Floor

I passed out in the bathroom this evening.

One second I was at the sink, rinsing anti-septic mouthwash over my ulcers and, the next, BANG!  On the floor.

All of which made for a rotten ending to a terrible day.

My throat is now completely burned away inside.  The salivary glands and tastebuds are gone and the soft tissue is just a wall of ulcers.  The only way I can swallow is by spraying artificial saliva into the back of my throat (yep, you heard…) but, even then, it’s agony.

My tongue is covered in blisters, my neck is stiff and the skin on my lips is peeling away nicely.

Nice, huh?

As a result, I finally had to admit that I can no longer eat via my mouth.  I’d known this was a possibility ever since I’d had the stomach peg fitted but, I’ll be honest, part of me just didn’t believe it would get that far.

Kirsty made me a bowl of very runny Ready Brek this morning, but I may as well have been trying to eat a selection of the finest scorpion arseholes.  I just couldn’t do it.

So, I unclipped by peg, filled it with nutrient-rich milkshake, and breakfast was served…

Cheers!

…and that will also be every other meal for the next four weeks, at least.

My radiotherapy session – R11/19 – went as well as could be expected, although I did feel a little light-headed after I came out.  Lack of sleep and no real food for days.  Had to be.  I’d be fine after a rest.

But, things took a turn for the worse when Kirsty and I arrived home.  I went for a lie down, and had just got into bed when a whole new brand of side-effect dropped in to say hello.

My throat muscles and windpipe went into spasm, flooding my chest, neck and head with sharp, shooting pains.

For a brief second, I genuinely thought I was having a heart attack.  That I’d suffered some kind of bizarre reaction to today’s RT session and was now paying the price.

I thought I was going to die.

It took Kirsty a good twenty minutes to calm my resulting tear-stained panic attack and, even then, she kept her finger hovering over the phone’s ‘9’ button until the pain began to subside.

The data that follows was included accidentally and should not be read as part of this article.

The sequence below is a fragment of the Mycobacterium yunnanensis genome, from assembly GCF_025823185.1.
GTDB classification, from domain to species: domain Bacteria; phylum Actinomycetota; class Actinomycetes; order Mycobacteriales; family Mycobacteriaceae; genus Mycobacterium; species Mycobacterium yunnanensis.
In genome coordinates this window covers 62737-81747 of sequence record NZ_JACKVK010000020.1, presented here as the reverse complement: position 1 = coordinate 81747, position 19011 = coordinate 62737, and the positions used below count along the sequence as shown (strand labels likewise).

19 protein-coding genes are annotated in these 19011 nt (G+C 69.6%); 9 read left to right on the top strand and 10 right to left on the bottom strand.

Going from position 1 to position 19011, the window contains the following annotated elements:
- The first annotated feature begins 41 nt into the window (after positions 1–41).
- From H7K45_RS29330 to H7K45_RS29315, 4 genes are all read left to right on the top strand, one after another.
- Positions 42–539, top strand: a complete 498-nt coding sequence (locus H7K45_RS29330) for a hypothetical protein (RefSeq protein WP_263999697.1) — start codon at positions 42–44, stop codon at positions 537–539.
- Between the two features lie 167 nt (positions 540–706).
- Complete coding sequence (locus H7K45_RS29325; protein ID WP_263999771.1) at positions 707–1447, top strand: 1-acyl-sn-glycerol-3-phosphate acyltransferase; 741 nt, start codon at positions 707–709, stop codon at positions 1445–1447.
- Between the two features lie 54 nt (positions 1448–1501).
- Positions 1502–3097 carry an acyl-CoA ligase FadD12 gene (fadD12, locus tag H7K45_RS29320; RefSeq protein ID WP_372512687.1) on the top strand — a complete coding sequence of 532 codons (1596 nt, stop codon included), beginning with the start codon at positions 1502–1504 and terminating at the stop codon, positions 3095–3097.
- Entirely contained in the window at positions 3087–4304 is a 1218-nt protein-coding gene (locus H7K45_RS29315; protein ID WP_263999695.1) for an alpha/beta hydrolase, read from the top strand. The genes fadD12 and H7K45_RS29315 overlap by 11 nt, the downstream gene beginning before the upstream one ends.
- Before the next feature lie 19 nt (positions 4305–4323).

I did manage to get a nap for an hour or so after that, then it was up and at ’em to pour another couple of milkshakes down my tube.  After which, I went to the bathroom to brush my teeth and rinse my mouth, and…

…well, we’re back at the very start of this post again.

I’m feeling down tonight, which I think is damn well allowed.  I did go to bed earlier to read for a while, but have just got up to pour some liquid painkillers and yet another 300ml of laxative (‘cos, that’s not happened yet, either!) in via my insert pipe.

Then, I’m going back to bed.

Opt In Image
Support Tommy and Get Stuff!
Become a patron, support Tommy and get exclusive content every month

Like many children's authors, the large portion of Tommy's income comes from holding speaking events and writing workshops in schools - two things he is currently unable to do. It's not all doom and gloom, though. Tommy is still delivering great writing advice - and lots of other stuff, too - via Patreon. From just $1 (about 70p) per month, you can get access to this completely exclusive content AND help Tommy through this difficult time. Sign up now!  Just click on the button below for more details. Your inbox will thank you for it!

Please help by sharing this post...Share on FacebookShare on Google+Tweet about this on TwitterShare on LinkedInShare on RedditShare on Tumblr

25 Comments


  1. Definitely allowed Tommy. Nothing I can say – you and Kirsty and your boys have all my kindest thoughts xxx

    Reply

  2. Tommy …. you certainly are allowed to feel down. You’re going through something horrific to rid yourself of something even more horrific. Keep fighting, keep your sense of humour, keep writing. There are lots of people following your experiences and rooting for you. xxx

    Reply

  3. Aargh, huge hugs, Tommy – I hope the spasms were a one-off. I’ve also passed out in the bathroom (mine was a massive allergic reaction and kidney infection) so maybe we could form a club. Like The Breakfast Club but with more Domestos. Less cool.
    No?

    Reply

  4. Hey Tommy.

    Thinking of you, buddy.

    My dad had inoperable throat cancer. Had being the operative word.

    Keep fighting and writing. We’re all thinking of you and rooting for your recovery.

    Steve

    Reply

  5. Hey Tommy.

    Thinking of you, buddy.

    My dad had inoperable throat cancer. Had being the operative word, because he beat it.

    Keep fighting and writing. We’re all thinking of you and rooting for your recovery.

    Steve

    Reply

  6. Oh Tommy that’s horrible D: Really hope you recover from this low point soon! At least it’s hopefully only for a short time anyway, and bless Kirsty for calming you down while still being cautious just in case.